Author (Your Name)

Sean M. HollyFollow

Date of Award


Document Type

Honors Thesis (Open Access)


Colby College. Government Dept.


Nicholas Jacobs

Second Advisor

Dan Shea


The discussion of suffrage and the development of the U.S. electorate is misguidedly based solely around federal action; constitutional amendments and federal legislation are commonly revered as primary determinants of the right to vote. This tendency poses a specific problem with contemporary discussions of the Voting Rights Act of 1965. Specifically, discussions of the VRA ignores the ability of subnational actors to innovate politically and readjust their vehicles of political development in the wake of federal supposition of state powers. The Voting Rights Act did not destroy state authority regarding the right to vote; it merely disrupted their vehicles of development. This thesis describes the ways in which subnational actors responded to the VRA by either pushing forward or pulling back on federal initiatives regarding the expansion of suffrage prior to Shelby. Although they remain watershed moments in United States history, neither the Voting Rights Act nor Shelby act as the beginning and end of voting rights and federalism. Through the administrative, executive, and judicial action of state actors in Georgia, Massachusetts, Kansas, and Idaho, I conclude that federalism and the ability of subnational actors to affect suffrage were not destroyed by the Voting Rights Act. Changes in the demographic composition of states elicited suffrage-related responses from subnational actors that benefitted the actor’s partisan interests; subnational officials responded to demographic change by covertly expanding or restricting the right to vote as a means of benefitting the majority party. This thesis concludes that the decentralization of authority regarding the right to vote is necessary.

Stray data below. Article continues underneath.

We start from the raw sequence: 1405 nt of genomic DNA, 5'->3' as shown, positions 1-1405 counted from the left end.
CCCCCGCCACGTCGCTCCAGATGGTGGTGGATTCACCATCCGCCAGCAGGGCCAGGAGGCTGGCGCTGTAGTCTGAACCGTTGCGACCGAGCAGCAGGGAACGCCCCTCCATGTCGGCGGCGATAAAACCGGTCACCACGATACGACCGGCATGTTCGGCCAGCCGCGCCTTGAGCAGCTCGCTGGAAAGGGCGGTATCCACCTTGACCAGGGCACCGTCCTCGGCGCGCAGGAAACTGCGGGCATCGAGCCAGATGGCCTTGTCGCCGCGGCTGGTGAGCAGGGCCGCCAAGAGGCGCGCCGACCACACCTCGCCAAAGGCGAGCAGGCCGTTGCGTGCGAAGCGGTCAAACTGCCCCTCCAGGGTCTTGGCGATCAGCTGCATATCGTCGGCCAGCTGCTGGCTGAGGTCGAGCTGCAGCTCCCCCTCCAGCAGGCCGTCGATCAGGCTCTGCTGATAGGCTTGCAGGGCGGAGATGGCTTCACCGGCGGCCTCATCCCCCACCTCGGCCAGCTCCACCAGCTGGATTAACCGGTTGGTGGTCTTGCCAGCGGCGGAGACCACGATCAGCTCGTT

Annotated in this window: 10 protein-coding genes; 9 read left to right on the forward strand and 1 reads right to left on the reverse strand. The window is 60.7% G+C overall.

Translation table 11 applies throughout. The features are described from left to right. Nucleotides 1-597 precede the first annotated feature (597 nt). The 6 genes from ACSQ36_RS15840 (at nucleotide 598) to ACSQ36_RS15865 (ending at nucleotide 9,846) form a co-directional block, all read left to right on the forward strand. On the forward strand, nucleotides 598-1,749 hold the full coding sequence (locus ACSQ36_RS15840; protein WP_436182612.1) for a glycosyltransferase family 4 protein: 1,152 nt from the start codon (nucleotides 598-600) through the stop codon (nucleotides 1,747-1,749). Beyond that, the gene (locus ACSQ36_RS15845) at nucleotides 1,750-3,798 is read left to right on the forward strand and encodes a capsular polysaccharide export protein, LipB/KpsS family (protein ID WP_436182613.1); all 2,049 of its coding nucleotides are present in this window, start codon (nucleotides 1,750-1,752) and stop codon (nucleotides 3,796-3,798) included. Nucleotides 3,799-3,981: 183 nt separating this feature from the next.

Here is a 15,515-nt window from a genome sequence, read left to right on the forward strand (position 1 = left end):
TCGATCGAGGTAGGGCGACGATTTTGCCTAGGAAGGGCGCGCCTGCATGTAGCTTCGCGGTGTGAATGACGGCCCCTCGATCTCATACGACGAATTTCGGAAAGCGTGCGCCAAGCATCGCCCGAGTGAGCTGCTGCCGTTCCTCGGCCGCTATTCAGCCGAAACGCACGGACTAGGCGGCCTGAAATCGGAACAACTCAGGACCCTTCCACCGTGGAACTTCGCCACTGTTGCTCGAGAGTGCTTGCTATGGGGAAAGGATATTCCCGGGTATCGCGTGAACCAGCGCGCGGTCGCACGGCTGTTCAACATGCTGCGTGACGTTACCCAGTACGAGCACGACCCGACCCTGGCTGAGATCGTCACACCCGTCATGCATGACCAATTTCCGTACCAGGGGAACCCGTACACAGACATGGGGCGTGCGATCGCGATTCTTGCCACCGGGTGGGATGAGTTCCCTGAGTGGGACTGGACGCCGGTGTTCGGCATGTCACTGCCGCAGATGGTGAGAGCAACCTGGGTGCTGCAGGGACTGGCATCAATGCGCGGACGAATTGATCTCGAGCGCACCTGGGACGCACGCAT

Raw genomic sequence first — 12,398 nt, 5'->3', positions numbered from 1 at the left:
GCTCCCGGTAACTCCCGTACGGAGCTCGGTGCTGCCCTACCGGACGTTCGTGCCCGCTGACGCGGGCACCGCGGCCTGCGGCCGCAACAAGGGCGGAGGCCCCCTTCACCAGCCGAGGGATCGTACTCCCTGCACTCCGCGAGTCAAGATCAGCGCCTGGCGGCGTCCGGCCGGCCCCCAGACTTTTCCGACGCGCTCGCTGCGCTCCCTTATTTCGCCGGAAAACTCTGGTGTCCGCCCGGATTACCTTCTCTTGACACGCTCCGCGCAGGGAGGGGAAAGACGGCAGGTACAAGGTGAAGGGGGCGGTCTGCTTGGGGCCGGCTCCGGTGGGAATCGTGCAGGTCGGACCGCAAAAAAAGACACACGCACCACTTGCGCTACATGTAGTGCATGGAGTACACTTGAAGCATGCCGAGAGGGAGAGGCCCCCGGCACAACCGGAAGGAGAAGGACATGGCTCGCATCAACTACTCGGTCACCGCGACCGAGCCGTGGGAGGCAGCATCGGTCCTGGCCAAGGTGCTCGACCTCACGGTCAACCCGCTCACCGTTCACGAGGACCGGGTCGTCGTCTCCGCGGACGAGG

Federalism, Voting Rights, Voting Rights Act, Subnational, Disruption, Decentralization